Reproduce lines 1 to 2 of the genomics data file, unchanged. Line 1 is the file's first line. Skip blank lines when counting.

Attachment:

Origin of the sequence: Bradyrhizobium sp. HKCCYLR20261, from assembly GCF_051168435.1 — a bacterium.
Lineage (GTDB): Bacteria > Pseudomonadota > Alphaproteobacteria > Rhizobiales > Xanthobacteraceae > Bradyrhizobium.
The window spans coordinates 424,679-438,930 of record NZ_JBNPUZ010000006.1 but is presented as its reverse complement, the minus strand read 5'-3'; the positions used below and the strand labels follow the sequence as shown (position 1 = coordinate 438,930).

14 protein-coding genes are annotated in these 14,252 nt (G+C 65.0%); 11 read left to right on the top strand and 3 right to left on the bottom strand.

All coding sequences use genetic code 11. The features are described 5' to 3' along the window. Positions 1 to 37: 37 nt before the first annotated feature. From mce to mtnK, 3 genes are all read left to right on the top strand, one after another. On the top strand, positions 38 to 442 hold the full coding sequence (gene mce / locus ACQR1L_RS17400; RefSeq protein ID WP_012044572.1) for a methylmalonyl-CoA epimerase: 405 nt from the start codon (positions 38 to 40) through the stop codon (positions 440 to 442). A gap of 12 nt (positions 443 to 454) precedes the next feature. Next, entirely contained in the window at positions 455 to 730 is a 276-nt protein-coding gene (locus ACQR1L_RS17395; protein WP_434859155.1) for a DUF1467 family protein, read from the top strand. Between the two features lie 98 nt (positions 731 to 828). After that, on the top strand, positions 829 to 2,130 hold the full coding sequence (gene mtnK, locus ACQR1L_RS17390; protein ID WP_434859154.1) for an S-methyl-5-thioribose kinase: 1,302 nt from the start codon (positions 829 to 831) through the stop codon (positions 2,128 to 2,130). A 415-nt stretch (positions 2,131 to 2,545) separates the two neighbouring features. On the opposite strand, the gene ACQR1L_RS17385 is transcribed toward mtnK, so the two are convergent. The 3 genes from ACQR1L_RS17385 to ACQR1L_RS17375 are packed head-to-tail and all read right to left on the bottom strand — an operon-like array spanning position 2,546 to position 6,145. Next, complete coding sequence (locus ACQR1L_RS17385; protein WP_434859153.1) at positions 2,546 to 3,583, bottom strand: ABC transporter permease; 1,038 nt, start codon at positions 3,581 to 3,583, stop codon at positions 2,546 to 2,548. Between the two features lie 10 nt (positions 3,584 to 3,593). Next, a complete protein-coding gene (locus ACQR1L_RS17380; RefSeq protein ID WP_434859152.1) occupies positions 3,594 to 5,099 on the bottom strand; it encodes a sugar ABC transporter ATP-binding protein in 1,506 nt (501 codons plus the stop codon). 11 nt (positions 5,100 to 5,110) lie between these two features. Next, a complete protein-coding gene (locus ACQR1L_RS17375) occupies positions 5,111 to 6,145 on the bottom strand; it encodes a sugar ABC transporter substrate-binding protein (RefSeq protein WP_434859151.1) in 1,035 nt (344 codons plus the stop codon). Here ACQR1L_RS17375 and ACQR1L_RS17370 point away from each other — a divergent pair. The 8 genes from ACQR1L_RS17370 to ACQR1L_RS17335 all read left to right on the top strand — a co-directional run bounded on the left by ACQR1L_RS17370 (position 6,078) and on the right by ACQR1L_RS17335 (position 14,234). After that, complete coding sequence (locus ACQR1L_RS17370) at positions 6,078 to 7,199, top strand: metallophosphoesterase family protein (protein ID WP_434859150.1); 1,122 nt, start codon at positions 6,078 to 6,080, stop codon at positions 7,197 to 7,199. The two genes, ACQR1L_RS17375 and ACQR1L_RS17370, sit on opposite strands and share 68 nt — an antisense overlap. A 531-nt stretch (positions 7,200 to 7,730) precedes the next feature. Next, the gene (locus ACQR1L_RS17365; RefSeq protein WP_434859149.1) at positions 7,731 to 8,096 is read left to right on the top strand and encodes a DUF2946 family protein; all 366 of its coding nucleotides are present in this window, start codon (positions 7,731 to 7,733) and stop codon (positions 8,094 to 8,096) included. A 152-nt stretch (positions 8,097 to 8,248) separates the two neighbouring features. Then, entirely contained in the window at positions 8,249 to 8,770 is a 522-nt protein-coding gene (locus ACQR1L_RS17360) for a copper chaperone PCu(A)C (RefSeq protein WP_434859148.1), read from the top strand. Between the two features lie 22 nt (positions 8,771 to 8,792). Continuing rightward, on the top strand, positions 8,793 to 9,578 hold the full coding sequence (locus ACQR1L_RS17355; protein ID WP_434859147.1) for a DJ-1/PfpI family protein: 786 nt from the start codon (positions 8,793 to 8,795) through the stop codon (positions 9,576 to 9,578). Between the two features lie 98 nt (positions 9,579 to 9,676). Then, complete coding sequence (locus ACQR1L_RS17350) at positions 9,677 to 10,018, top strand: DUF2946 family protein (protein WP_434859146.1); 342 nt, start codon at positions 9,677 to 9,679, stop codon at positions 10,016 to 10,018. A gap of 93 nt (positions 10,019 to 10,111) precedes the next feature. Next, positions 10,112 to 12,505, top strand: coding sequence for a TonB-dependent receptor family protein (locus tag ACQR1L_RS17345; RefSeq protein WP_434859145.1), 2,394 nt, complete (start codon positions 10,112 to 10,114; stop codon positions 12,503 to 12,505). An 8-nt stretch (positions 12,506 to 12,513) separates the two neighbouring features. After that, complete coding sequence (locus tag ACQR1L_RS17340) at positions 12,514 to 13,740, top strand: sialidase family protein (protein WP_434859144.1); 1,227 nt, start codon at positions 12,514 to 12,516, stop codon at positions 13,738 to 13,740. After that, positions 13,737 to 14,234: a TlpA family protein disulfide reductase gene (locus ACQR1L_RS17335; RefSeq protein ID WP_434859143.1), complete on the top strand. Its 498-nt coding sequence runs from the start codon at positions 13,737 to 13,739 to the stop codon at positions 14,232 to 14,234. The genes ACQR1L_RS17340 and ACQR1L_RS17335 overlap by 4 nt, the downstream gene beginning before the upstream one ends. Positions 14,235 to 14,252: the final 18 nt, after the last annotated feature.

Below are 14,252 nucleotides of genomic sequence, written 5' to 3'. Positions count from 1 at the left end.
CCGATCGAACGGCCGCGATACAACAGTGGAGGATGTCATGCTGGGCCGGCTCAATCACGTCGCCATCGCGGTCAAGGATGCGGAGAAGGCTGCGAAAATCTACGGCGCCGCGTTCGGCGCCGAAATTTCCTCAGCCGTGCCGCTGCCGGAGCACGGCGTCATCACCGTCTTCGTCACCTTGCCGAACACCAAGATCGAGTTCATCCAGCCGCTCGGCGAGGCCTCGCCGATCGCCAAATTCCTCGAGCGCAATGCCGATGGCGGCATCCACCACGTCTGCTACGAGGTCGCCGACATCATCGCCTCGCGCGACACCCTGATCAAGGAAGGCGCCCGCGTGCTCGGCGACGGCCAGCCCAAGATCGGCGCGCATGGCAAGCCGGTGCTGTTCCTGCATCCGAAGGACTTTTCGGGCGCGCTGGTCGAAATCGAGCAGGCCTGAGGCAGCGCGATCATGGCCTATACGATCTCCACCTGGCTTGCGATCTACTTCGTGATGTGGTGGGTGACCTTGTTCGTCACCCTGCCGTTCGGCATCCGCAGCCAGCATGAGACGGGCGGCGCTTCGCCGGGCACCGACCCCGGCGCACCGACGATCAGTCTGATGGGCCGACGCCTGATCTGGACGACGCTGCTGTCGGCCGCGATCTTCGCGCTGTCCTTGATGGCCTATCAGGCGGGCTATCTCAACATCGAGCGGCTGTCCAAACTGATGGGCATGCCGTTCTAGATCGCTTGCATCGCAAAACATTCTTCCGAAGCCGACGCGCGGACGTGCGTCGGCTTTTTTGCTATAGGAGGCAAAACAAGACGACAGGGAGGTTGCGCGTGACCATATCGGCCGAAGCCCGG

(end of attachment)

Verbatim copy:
Origin of the sequence: Bradyrhizobium sp. HKCCYLR20261, from assembly GCF_051168435.1 — a bacterium.
Lineage (GTDB): Bacteria > Pseudomonadota > Alphaproteobacteria > Rhizobiales > Xanthobacteraceae > Bradyrhizobium.